The Quinnipiac Oystering Community
This week we continue our discussion of New Haven Topography.
When the first white settlers arrived at their “new haven” in 1637, they encountered the broad flat land that would become the original Nine Squares—the first planned community in the Colonies. To the southwest lay the marshy West Creek, up which they had sailed; today West Creek itself lies buried beneath the Route 34 Connector. To the southeast lay East Creek, which would one day become the basis for the Farmington Canal. It too would eventually become piped away; that riverbed would become the foundation for the New Haven Railroad’s tracks that would serve Hartford and New London.
It was only later that a second community began to form around the Quinnipiac River: it was originally called “Dragon Town” or “Dragon Point,” in reference to the “sea dragons” or harbor seals that inhabited the banks of the river when sailors first visited the area. Although this community was actually part of New Haven, its original farmers founded a separate village there in the late 17th century.
A hundred years would pass before a wooden bridge would be built over the Quinnipiac River, linking together the community that was springing up on both sides of that river. Nearby lay the first Indian reservation in North America—set aside for the confinement of the Quinnipiac Indians.
At first, Dragon Town was little more than a clustering of fishing huts, placed along the tidal estuary. But with abundant access to New Haven harbor, and bordered by two rivers, this little community developed an industry and an economy that was primarily based on oystering. By the mid-1800s, that economy was thriving, and the residents of Dragon Town voted to change its name to Fair Haven; long before, the legendary captain Richard Russell, upon seeing this beautiful area, had called it a “fayre haven.”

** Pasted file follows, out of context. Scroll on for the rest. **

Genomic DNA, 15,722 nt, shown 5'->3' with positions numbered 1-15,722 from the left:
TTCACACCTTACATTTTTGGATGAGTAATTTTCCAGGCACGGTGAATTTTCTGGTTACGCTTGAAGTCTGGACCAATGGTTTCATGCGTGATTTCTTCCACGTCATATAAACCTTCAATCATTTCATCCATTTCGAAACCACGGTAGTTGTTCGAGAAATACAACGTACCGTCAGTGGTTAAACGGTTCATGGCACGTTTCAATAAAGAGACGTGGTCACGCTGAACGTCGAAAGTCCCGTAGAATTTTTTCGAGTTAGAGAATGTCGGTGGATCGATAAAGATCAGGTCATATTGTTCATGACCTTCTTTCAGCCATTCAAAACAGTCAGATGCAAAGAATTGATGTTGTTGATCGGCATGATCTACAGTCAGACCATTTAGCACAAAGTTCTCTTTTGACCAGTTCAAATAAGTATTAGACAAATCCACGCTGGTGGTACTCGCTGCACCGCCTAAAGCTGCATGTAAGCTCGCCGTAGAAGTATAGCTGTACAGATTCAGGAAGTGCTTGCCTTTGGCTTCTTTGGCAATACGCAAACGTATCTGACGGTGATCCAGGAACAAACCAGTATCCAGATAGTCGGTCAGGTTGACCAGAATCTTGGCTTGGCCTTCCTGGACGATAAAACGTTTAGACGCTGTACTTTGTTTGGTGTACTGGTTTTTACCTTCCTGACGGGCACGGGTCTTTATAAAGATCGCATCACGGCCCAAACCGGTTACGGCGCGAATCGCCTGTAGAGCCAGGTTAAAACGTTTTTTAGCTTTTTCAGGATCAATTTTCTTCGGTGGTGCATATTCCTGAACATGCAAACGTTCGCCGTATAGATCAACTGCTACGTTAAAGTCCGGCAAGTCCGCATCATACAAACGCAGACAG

The American oyster was vital to everyone in Fair Haven; indeed, at one time every resident of the area was active the oystering process. The rapidly changing temperature and salinity of the water in the Quinnipiac River and in the harbor were ideal for the growth of the oysters, and thus they thrived. The poorest soul could hollow out a log canoe, as the Quinnipiac Indians had done, and tong for oysters using two rakes that were on fifteen-foot poles and arranged like scissors, in order to catch as many as forty oysters at a time. Those of better financial means would dredge for oysters, using a basket with a toothed bar, that was dragged over an oyster bed, harvesting as many as two hundred oysters at a time.
From this growing industry came the need for a commercial boat that had attributes that best qualified it for the peculiar needs of oystering. Thus in the 1840s was born the New Haven Sharpie: this style of small sailing craft became so popular with the New Haven oystering community that it began to be seen all up and down the Atlantic coast.
The Sharpie was within the means of the poorest fishermen. Typically a Sharpie was 25-35 feet long; it was propelled by means of one or two sails. It could be fitted with culling boards on either side of the cockpit; the man that was tonging would swing his tongs up, dump the contents of his tongs onto the culling boards, and then separate out the oysters from the other materials that came up with them. Ideally, one man would do the tonging, and a second man—perhaps his son—would perform the culling. By the mid-1800s, the oyster beds had grown and extended out past today’s breakwaters, which did not exist at the time.
At the end of the workday, the oystermen would return to their homes in Fair Haven, along with their catch. The homes there were constructed according to the peculiar needs of the industry, as may still be witnessed today: the oystermen entered their homes through the mud rooms which were at the ground level. There, families would sit and shuck the day’s catch.
Eventually, pollution and the oysters’ natural enemies brought the industry to bankruptcy, and by 1930, only one oyster company remained in operation in the area. The world was going through the Second Industrial Revolution, and Fair Haven was about to join.
Today, the only vestige of this once-flourishing industry is a mountainous pile of oyster shells, situated along Quinnipiac Avenue, just south of the Grand Avenue bridge. It’s worth a look when you are in the area!